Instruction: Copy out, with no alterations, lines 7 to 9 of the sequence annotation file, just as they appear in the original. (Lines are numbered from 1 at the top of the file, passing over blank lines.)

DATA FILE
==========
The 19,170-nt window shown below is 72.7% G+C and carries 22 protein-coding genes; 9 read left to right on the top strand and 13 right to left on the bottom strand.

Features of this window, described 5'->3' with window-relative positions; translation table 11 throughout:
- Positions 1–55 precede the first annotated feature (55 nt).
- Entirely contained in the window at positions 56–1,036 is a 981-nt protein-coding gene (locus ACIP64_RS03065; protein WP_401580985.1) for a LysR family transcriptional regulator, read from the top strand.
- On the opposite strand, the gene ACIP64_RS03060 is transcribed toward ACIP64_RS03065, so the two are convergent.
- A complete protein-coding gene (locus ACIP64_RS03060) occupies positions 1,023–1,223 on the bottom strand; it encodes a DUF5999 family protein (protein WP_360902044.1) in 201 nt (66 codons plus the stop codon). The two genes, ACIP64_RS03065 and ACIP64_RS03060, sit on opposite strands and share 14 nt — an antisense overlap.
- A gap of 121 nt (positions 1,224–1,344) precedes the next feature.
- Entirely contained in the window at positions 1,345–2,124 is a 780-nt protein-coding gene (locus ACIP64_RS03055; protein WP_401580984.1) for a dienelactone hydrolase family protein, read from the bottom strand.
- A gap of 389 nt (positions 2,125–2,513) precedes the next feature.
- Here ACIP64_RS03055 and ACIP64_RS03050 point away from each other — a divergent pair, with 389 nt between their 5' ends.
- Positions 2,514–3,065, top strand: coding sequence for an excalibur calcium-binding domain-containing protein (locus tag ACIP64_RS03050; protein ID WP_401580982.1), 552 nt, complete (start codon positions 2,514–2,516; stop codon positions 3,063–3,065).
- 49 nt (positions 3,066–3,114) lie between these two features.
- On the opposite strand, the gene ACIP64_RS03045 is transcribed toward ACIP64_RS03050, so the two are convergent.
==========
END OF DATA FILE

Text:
- A gap of 121 nt (positions 1,224–1,344) precedes the next feature.
- Entirely contained in the window at positions 1,345–2,124 is a 780-nt protein-coding gene (locus ACIP64_RS03055; protein WP_401580984.1) for a dienelactone hydrolase family protein, read from the bottom strand.
- A gap of 389 nt (positions 2,125–2,513) precedes the next feature.